- Chris has also done great work in many roles, including running our business development team, leading Internet.org, which has helped more than 100 million people get access to the internet, and most recently at WhatsApp, where he has helped define the business model for our messaging services going forward.
- I’m excited that Will Cathcart will be the new head of WhatsApp. Will is one of the most talented leaders at our company -- always focused on solving the most important problems for people and clear-eyed about the challenges and tradeoffs we face.
How to get more space in your Google storage
- For many of us, Google storage is the modern-day hard drive.
- But just like with a traditional hard drive, the space isn’t infinite, and running out of room can be a real problem.
- By default, Google gives you 15GB of space to use for everything associated with your account.
- (If you have a paid G Suite account, your limit’s likely higher.) That includes content connected to Gmail, Google Drive, and Google Photos (if you’re saving your photos at full resolution).
- Google Drive is a common place for space-sucking files to build up and wear down your quota, but tidying things up doesn’t take long.
- Apps associated with your Google Drive storage can sometimes have hidden data, but all it takes is a couple of clicks to remove it.
- Odds are, you’ve got plenty of old attachments sitting in your Gmail account that you don’t really need.
Xiaomi announces $65 Redmi Go for India
- At an event in New Delhi, India today, Xiaomi announced its first Android Go phone, the Redmi Go. This is a low-end device with a 5-inch 720p 16:9 screen, 1GB of RAM, a Snapdragon 425 processor, an 8-megapixel camera, a 3,000mAh battery, and 8GB of expandable internal storage.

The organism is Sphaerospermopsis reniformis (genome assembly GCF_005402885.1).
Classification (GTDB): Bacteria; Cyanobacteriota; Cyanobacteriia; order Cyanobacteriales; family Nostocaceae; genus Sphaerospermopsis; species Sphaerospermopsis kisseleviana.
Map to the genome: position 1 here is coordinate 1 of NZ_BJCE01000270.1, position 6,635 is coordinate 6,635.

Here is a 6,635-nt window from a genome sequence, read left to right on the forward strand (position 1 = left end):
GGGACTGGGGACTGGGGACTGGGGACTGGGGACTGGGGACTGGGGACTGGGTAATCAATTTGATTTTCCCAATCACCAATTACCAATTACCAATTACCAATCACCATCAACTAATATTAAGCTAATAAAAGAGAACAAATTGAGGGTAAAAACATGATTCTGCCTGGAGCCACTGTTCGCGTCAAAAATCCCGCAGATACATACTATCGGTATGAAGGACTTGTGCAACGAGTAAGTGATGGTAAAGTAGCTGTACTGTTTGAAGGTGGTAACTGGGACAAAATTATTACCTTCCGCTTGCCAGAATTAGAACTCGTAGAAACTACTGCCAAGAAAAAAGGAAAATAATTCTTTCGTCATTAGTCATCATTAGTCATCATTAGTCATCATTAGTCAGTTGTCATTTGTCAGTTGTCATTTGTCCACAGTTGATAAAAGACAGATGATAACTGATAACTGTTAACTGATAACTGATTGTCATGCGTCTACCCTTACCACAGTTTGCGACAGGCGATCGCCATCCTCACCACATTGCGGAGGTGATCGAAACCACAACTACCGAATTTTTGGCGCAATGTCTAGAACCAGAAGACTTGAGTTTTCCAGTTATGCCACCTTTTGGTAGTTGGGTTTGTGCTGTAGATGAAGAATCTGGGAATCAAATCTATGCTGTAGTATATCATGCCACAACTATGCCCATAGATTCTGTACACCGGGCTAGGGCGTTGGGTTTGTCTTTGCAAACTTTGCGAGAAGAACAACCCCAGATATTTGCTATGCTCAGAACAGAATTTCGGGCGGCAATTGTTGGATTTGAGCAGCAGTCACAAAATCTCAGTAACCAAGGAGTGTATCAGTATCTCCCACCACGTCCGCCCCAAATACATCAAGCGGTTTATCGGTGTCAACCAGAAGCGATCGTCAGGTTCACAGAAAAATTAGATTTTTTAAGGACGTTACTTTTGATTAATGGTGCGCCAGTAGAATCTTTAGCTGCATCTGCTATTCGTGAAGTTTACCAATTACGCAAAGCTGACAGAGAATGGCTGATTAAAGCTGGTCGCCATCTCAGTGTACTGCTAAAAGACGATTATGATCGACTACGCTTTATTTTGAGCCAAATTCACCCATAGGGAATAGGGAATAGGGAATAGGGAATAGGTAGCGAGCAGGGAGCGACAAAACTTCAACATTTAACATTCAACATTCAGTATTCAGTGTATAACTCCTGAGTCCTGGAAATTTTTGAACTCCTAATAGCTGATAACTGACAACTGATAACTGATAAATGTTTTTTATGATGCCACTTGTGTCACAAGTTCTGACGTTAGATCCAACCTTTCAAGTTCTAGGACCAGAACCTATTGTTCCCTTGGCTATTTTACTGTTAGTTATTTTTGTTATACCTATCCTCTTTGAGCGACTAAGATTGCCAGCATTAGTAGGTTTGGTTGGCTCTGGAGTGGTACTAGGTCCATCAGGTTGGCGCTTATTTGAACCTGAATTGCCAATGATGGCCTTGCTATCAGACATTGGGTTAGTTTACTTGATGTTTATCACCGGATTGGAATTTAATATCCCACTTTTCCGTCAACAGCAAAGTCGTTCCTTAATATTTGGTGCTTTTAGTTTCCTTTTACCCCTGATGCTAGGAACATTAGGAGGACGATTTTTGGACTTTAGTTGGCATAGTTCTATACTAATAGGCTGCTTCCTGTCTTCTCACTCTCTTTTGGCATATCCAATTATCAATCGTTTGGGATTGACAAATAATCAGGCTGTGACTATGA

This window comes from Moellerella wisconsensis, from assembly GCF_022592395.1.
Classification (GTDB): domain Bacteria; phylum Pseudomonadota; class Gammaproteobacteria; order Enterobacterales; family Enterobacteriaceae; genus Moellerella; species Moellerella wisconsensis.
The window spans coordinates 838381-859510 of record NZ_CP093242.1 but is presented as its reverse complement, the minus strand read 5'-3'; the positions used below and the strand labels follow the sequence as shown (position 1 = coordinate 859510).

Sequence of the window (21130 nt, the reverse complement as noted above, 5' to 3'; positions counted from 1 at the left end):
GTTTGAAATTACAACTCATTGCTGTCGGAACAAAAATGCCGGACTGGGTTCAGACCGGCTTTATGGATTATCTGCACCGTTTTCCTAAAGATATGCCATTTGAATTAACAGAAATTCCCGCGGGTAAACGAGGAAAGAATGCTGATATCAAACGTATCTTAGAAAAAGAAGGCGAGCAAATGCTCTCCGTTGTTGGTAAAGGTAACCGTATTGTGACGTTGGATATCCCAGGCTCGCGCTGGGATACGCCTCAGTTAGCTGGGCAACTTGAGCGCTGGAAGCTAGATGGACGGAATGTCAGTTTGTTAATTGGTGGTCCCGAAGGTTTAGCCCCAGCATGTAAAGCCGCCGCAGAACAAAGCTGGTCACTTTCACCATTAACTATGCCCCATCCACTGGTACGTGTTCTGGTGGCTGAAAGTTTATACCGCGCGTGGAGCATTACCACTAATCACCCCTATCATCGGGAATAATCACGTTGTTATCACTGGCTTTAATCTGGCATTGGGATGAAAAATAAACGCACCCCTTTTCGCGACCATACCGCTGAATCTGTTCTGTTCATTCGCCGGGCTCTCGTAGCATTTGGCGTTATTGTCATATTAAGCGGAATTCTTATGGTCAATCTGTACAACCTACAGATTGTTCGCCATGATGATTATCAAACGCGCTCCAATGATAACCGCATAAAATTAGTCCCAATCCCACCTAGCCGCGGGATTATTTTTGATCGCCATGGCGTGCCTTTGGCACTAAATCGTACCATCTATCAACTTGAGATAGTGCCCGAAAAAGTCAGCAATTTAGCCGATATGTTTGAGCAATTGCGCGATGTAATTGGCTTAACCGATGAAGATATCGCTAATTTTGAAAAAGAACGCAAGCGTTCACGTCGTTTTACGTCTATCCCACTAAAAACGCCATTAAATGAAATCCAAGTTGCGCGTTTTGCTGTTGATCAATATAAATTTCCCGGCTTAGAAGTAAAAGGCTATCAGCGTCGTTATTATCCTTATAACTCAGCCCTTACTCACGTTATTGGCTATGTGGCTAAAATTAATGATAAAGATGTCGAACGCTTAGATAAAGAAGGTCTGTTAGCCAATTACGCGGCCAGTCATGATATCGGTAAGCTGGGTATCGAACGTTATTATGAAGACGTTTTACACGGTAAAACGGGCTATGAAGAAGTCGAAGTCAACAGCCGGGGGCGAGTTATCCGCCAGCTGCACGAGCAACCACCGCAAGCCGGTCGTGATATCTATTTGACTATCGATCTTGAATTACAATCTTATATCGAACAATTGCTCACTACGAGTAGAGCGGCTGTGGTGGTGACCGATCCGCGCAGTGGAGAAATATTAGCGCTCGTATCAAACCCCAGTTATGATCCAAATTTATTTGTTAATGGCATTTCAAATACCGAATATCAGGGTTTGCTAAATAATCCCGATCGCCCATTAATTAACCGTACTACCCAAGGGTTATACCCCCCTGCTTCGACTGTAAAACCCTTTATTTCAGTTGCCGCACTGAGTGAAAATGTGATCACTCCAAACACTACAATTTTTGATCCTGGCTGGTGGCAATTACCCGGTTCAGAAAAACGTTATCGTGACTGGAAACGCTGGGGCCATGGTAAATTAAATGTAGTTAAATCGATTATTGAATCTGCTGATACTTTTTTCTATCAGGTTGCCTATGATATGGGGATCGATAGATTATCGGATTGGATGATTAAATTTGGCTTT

- The Redmi 7 is essentially a lower-end version of the Redmi Note 7 that launched in January: it has a 6.26-inch “waterdrop” notched 720p display, a Snapdragon 632 processor, a 4,000mAh battery, 2 to 4GB of RAM, 16 to 64GB of storage, and a 12-megapixel camera with a 2-megapixel depth sensor.
- The Redmi 7 will go up against phones like the Realme 3 from Oppo’s spun-out sub-brand, and — as is typical for this series — will be very competitive on price.
Alibaba's Adhesive Buttons Help the Visually Impaired Interact With Smartphones
- A design team led by DAMO Academy, the $15 billion research initiative formed by China’s premier e-commerce site, Alibaba, is working to make smartphones more accessible to the blind and visually impaired.
- China also has the highest population of visually impaired people, according to the latest data available from the World Health Organization.
- At the Fortune conference, Zhao demonstrated the haptic solution her team has created to help visually impaired people interact with smartphone apps.
- The solution is a combination of software, called Smart Touch, and hardware, called Braille Buttons.
- Zhao said her research team found that many people with visual impairments process speech much faster than people with no sight difficulties.
- As a designer, that discovery reminded Zhao how important it is to work with clients to develop a solution together—rather than parachuting in and expecting to have the answer.
WhatsApp Is Testing a Pair of new Features to Stop the Spread of Fake News
- WhatsApp is trying get a handle on the ugly side of its platform by testing two new features that could help stop the spread of false information.
- Will Cathcart, who was named the new head of WhatsApp last week after Chris Daniels resigned, will have to find solutions to help stop the deadly violence that has spread as a result of messages on the platform.
- Last March, the Sri Lankan government temporarily shut down WhatsApp, Facebook, Instagram, and Viber, another messaging app, to stop the spread of misinformation fueling ethnic conflicts in the country.
- However, in January, the service said it would only allow people to forward a message to five individuals at a time, marking a drastic drop from the previous limit of 20, which allowed rumors to quickly spread.